Locusts are very similar to grasshoppers, but they gather in large swarms and cause untold destruction. However, locusts swarms are not the norm. A single locust will live a sedentary, solitary lifestyle like many of its grasshopping cousins. For some reason, locusts can sense whenever their population density increases and they become attracted to each other, eating more, and even developing faster.
This usually happens when you have a sudden rainfall or flooding, which indicate that food sources are about to increase. It is in these conditions that thousands, millions and sometimes billions of locusts become attracted to each other. Even more interesting, when locusts start to swarm, they may also change color.
Some species will also become migratory, and travel long distances in order to find food. One of the most well-known species, and one of the most devastating examples of this, is the desert locust or the Schistocerca gregaria. Desert locusts will swarm and fly, consuming entire regions of crops. The swarms are particularly enormous, and they devastate the farmers that rely on these crops for their livelihood.
Of the 20 or so species of locusts in the world, all of them go through a dramatic transformation as soon as they start to swarm. Scientists refer to this as going from the solitary phase to the gregarious phase. The phase shift is instigated by different signals depending on the species. The “gregarious” name is also not a metaphor. Both desert locusts and the Australian plague locusts react to the sight and smell of other locusts in their proximity, but they enter the gregarious phase when they are touched either on the hind legs or the antennae, respectively. This triggers a release of serotonin, which is a mood chemical that is also present in humans and is responsible for positive emotion.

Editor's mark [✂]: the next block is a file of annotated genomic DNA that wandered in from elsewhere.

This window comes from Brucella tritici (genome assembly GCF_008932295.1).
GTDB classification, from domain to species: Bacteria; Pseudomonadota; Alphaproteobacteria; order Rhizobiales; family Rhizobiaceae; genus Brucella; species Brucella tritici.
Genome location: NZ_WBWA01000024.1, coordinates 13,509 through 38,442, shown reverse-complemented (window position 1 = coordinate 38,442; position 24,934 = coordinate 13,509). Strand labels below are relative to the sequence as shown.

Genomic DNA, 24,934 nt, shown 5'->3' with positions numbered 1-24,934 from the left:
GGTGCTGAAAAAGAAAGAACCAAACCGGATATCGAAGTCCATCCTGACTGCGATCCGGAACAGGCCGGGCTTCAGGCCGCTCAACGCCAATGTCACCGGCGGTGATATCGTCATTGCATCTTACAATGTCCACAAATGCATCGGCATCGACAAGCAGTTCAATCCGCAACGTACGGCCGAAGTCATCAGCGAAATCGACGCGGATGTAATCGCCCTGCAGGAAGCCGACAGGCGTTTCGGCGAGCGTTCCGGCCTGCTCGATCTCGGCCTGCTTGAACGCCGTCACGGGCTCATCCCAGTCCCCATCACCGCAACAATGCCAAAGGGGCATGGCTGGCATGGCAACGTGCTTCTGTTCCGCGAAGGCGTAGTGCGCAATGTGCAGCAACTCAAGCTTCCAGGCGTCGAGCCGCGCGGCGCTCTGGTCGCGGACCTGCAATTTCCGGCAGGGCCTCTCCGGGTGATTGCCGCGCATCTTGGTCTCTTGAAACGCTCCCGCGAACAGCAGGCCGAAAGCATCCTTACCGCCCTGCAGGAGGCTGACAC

This phenomenon of having two wildly disparate behavioral phases is also known as phenotypic plasticity, which refers to the phenomenon where the genes of an animal do not change, but their behaviors and physiology does in response to outside stimuli. This phenomenon is also present in humans to some degree.
Some researchers believe that this phase change was evolutionarily developed millions of years ago, as the northern part of the African continent switched from tropical forest to desert. It was at this point that locusts had to adapt and swarm from one oasis to another, and then switch back to a solitary phase.
By understanding the biology of the locust, scientists hope to understand how to deal with them as a very damaging agricultural pest. However, these studies also play a role in the classic debate of nature versus nature, and trying to understand which has more of an impact in the development of an individual – the genetic material or the environment. Seeing how some locust plagues can last for years, and they can do severe financial damage to a region, there is a lot of incentive in understanding how to stop locusts from swarming or at least control them when they do.